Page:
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Executive Summary

The Malaysian economy is clearly on track to achieve high income and advanced nation status by 2020. Real GDP grew 5.6% in 2012, surpassed consensus forecasts of a little over 5.0% and the Treasury's 2013 Budget forecast of between 4.5 - 5.0%. The 4Q 2012 growth at 6.4% year-on-year was the highest since 2Q 2010. The 2012 growth was driven by continuing strong domestic demand, with impressive annual growth in both private consumption and private and public investment outlays. Net exports of goods and services had meanwhile contracted by almost 30% due to the weaknesses in external demand conditions and generally lower global commodity prices.

There is still instability in the euro zone, dividing the Baltic sea countries and the Mediterranean countries with divergent trends in competitiveness. Greater role for ECB and better banking system, coupled with continued structural adjustment measures and labour market reforms are clearly needed to address issues like continued de-leveraging by banks, restrained credit conditions and high unemployment. Europe's current woes and stand-off over fiscal policy in the US affect world economic activity and recovery. Moreover, in developing Asia, China needs rebalancing, otherwise there will be continued slowdown in the developing Asia's largest economy.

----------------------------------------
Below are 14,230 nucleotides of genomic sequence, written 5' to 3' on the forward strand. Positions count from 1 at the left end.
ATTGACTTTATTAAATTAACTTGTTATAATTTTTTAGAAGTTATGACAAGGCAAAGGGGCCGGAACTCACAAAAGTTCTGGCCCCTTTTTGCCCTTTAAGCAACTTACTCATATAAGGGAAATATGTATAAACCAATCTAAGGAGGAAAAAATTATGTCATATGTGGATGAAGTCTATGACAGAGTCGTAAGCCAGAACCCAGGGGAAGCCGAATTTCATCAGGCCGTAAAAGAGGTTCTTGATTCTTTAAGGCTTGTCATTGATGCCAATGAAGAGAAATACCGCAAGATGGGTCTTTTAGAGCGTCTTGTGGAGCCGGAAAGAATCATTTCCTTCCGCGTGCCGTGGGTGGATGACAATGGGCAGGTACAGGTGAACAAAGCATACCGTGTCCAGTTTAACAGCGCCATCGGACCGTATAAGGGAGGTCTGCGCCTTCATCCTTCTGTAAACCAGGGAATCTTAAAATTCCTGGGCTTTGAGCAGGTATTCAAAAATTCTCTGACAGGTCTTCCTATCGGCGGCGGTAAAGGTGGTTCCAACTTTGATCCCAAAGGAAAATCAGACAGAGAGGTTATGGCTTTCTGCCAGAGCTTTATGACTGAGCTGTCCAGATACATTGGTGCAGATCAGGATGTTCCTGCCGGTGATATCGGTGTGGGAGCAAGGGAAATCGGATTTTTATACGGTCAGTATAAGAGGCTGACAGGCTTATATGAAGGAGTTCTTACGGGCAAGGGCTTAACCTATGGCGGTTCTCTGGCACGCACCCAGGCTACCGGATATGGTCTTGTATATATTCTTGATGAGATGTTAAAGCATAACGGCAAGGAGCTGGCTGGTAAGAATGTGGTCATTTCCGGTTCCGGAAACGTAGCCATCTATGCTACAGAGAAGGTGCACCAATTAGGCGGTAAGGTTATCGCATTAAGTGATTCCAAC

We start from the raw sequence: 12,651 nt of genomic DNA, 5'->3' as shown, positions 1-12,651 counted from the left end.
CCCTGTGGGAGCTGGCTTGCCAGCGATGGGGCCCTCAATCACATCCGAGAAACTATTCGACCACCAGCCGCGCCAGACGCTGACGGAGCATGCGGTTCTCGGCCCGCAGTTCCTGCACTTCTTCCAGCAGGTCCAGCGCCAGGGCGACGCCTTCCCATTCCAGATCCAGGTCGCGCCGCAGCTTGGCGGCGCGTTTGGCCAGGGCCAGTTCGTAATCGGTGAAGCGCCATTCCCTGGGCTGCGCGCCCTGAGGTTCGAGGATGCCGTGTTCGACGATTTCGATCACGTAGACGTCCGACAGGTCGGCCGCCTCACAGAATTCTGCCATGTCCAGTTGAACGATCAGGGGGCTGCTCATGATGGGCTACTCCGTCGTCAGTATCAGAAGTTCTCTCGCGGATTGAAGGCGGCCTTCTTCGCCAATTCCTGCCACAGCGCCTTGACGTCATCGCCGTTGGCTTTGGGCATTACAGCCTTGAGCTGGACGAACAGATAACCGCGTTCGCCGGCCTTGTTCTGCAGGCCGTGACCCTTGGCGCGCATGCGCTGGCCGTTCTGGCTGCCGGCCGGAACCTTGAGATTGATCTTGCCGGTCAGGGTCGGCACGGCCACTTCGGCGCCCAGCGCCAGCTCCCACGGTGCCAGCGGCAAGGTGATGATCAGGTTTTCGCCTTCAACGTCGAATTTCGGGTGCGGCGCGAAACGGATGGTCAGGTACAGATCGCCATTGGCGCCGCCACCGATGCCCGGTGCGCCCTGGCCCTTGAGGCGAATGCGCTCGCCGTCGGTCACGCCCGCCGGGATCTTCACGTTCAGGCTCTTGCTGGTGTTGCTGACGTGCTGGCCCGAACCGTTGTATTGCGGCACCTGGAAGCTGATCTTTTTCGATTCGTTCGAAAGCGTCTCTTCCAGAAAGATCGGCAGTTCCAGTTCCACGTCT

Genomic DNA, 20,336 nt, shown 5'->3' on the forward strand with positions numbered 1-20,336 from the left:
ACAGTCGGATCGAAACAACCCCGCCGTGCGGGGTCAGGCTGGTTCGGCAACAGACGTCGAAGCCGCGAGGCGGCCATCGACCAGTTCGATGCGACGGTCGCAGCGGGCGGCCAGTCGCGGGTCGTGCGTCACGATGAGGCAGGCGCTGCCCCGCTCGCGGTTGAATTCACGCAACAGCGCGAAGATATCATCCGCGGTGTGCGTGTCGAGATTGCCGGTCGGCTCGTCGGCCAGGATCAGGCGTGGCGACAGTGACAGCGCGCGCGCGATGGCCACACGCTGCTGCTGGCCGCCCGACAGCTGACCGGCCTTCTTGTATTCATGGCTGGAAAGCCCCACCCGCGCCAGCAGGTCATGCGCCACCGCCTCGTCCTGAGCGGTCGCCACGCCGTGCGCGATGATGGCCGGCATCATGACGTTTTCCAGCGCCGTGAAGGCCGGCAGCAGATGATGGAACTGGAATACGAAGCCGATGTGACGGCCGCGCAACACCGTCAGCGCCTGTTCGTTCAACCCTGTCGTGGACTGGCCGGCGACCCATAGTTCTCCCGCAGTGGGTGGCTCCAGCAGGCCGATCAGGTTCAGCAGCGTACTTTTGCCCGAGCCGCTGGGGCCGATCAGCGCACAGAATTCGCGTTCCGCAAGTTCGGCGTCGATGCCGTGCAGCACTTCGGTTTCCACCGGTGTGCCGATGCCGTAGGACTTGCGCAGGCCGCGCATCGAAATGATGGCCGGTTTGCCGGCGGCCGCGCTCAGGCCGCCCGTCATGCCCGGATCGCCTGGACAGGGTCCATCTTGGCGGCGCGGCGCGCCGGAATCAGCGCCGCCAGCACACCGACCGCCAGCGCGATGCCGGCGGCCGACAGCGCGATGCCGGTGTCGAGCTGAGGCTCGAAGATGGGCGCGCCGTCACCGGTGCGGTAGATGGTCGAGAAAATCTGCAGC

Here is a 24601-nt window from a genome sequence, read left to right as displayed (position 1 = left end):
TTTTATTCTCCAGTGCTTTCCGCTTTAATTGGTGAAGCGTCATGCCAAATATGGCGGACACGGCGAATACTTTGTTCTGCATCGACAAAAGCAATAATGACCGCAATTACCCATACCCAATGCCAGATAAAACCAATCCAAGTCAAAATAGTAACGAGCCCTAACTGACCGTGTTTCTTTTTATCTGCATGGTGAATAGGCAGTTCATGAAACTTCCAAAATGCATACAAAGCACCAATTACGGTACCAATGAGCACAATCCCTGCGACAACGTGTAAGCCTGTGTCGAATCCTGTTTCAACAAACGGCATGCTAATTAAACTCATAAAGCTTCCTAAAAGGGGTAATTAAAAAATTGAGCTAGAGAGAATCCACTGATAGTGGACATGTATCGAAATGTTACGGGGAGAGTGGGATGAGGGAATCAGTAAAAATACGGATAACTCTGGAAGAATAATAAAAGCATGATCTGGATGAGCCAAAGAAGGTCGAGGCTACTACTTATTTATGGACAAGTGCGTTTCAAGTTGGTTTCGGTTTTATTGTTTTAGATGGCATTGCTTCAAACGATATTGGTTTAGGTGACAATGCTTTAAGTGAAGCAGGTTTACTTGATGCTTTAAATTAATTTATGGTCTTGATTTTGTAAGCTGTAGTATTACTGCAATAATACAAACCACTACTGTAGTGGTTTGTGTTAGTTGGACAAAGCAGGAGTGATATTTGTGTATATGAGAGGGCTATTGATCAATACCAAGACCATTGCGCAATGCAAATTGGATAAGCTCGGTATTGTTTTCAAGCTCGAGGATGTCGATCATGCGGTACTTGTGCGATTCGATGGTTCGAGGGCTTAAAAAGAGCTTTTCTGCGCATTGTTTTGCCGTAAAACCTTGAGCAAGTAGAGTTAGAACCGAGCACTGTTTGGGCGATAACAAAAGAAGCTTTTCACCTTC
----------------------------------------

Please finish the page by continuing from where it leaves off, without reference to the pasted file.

The IMF, in its WEO Update in January 2013, projected world output to expand by 3.5% in 2013, a downward revision of 0.1 percentage point from the October 2012 WEO. It expects a mild growth in the US, continued slower growth in Japan and a slight improvement in the euro zone recession. Emerging and developing economies are expected to perform much better in 2013 with growth well above 5.0%.

Headline inflation was less than 2.0% in 2012, thanks to lower food and energy prices. However, Malaysia's headline inflation rate edged up slightly from the lowest of 1.2% registered in December 2012. Year-on-year, headline inflation grew 1.5% in February, 0.2 percentage point higher than 1.3% in January 2013. Bank Negara kept the Overnight Policy Rate (OPR) unchanged at 3.0% at its Monetary Policy Committee Meeting on 7 March 2013, representing a record 11th straight meeting since July 2011. The move is in line with the need to support growth in view of fragile and uneven global recovery and generally benign inflation.

The results of MIER's first quarter Consumer Sentiments Survey and Business Conditions Survey show that consumer and business confidence moved in opposite direction in the first quarter of 2013. While the first quarter 2013 Consumer Sentiments Index improved 4.2 points quarter-on-quarter to settle higher at 122.9 points, the Business Conditions Index continued its downtrend since the first quarter 2012 to settle lower at 92.6 points, indicating generally weak business confidence during the quarter.

Taking into account the gain in MIER's CSI, the performance of Malaysia's key macroeconomic indicators, continued implementation of ETP and 10MP projects and strong private investment, domestic demand is expected to continue driving growth of the Malaysian economy. We are maintaining our 2013 growth forecast of 5.6% for 2013. Growth outlook for 2014 is projected to be between 5.5 - 6.2%, on account of reduced global downside risks, especially with enhanced policy actions in the euro area and fiscal stimulus in Japan. There are also positive signs of economic growth in the US.

Posted by suzy at 03:04 PM